360 Stem Cell & Regenerative Medicine Newsletter- August 06, 2015

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360 Stem Cell & Regenerative Medicine Newsletter - Aug 06, 2015

Featured Video from CIRM: Role of Stem Cells on Cognitive Dysfunction after Cancer Therapy

“You'd think getting a cancer diagnosis and the subsequent chemo and/or radiation therapy is traumatic enough. But many people receiving cancer therapy also suffer from so-called chemobrain, a condition marked by troubles with memory, attention/concentration, calculations, fine motor skills and other deficits. In this video CIRM grantee and Stanford professor Michelle Monje describes how damage to brain stem cells plays a significance role in this disorder but may also provide new strategies to halt or repair cognitive functions.”

World Stem Cell Summit

PHYS.ORG: NYSCF Global Stem Cell Array Brings Precision Medicine One Step Closer to the Clinic
“Scientists at The New York Stem Cell Foundation (NYSCF) Research Institute successfully designed a revolutionary, high-throughput, robotic platform that automates and standardizes the process of transforming patient samples into stem cells. This unique platform, the NYSCF Global Stem Cell Array, for the first time gives researchers the scale to look at diverse populations to better understand the underlying causes of disease and create new individually tailored treatments, enabling precision medicine in patient care. A paper published in Nature Methods demonstrates how this novel, highly efficient technology automates the entire process of generating patient-specific stem cells while reducing variability resulting from manual manipulations.”

Till & McCulloch meetings

World Stem Cell Summit & RegMed Capital Conference update:
Join us in Atlanta December 10-13. Early-bird registration rates now apply. Register now!

Recently confirmed speakers:

Karen S. Aboody, MD
Department of Neurosciences and Division of Neurosurgery
City of Hope National Medical Center & Beckman Research Institute

Martin Grumet, PhD
Associate Director W.M. Keck Center for Collaborative Neuroscience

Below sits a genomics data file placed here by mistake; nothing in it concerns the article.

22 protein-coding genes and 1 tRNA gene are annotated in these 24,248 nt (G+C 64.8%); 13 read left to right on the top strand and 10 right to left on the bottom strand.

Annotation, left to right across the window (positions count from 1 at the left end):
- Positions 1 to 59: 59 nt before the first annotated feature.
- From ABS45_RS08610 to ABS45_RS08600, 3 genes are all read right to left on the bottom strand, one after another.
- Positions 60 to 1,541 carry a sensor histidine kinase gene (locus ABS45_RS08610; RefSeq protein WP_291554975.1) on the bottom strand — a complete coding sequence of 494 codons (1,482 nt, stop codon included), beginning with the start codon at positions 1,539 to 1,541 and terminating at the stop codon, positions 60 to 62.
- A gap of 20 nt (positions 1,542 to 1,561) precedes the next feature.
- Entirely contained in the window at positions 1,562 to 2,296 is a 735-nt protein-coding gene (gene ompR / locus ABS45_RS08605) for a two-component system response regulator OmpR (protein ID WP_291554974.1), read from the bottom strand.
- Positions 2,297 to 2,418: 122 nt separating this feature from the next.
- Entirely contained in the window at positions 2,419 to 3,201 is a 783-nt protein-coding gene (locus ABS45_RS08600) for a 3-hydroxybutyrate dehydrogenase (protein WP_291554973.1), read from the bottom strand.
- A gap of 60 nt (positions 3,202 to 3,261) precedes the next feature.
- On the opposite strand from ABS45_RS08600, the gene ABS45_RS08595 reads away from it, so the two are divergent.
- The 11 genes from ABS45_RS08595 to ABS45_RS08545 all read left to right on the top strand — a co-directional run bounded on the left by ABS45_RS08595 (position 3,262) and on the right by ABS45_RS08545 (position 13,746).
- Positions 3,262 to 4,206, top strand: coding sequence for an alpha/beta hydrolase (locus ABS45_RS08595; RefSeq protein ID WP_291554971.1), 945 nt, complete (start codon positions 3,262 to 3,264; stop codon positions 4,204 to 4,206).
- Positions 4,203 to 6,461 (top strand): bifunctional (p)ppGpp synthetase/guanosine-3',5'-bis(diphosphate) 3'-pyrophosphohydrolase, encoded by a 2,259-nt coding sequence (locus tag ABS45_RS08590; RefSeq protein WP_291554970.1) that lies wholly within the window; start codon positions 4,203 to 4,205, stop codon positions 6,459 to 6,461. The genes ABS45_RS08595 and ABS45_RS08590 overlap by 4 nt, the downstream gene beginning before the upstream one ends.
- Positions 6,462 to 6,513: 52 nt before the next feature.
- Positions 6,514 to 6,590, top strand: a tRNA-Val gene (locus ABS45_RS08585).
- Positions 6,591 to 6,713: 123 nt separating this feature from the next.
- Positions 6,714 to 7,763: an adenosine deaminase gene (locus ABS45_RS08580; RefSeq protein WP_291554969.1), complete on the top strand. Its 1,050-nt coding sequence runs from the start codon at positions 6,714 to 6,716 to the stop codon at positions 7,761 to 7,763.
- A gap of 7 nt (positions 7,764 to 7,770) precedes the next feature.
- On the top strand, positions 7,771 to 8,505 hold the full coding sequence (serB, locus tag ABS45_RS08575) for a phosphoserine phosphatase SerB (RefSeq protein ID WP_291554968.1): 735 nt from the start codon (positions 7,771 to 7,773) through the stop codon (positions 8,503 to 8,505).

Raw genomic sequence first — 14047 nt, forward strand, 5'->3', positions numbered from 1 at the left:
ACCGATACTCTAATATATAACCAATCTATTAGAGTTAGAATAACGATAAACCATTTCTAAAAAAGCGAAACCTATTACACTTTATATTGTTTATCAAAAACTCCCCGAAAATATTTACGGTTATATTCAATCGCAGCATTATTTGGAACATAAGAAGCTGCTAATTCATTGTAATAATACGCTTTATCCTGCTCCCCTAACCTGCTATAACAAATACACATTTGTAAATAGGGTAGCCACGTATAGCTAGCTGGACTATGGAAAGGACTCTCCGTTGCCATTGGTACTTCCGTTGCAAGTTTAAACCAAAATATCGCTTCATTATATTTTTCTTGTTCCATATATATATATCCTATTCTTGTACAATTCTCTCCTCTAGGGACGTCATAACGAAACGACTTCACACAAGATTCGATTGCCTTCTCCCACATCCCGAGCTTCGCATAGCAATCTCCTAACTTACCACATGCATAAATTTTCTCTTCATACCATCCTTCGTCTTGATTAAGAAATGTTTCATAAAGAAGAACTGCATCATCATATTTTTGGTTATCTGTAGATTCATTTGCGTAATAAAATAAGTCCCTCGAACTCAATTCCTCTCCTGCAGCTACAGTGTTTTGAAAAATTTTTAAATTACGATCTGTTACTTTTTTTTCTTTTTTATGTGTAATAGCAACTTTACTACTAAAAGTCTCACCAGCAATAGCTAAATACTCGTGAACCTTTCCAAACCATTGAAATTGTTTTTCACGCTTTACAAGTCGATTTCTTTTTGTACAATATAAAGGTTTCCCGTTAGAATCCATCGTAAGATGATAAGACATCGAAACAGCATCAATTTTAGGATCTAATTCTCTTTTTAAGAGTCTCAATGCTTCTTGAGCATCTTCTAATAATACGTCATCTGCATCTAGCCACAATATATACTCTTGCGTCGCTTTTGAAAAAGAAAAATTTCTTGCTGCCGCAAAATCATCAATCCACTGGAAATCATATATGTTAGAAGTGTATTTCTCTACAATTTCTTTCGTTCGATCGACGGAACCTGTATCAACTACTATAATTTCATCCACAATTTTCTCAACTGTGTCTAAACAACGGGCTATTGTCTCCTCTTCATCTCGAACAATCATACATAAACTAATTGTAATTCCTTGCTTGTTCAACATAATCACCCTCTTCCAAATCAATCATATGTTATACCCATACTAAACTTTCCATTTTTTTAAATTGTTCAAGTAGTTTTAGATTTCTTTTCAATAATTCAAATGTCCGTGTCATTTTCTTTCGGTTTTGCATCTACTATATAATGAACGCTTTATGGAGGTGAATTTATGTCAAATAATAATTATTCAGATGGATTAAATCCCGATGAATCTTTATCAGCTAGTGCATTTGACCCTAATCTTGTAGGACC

Director Rutgers Stem Cell Research Center
Professor Cell Biology & Neuroscience
Rutgers University

Todd C. McDevitt, PhD
Senior Investigator Gladstone Institute of Cardiovascular Disease
Professor, Dept. of Bioengineering & Therapeutic Sciences, UCSF

Healthcanal: Are We Really on the Road to a Cure for HIV/AIDS?
Kevin McCormack reports that the California Institute for Regenerative Medicine (CIRM) joined with the AIDS Project Los Angeles to hold a Town Hall event in West Hollywood called “HIV Matters: Countdown to a Cure: California Leads the Way.” Nearly 120 people showed up to listen to stem cell scientists from USC, City of Hope, Calimmune and Sangamo Biosciences — all of whom are using CIRM funding to develop new treatments and hopefully even cures for HIV/AIDS. The article provides details on the progress of these funding initiatives.

The San Diego Union-Tribune: Embryonic Cell Power Increased. Totipotent Cells Could Create Entire Organism on Their Own
“Totipotent stem cells apparently can be generated from pluripotent embryonic stem cells by altering how chromatin and histones are formed. Working with mouse embryonic stem cells, the researchers studied how to produce cells resembling embryos at the 2-cell stage, when they are still totipotent, capable of creating every cell in the body.” The research was published in Cell Reports.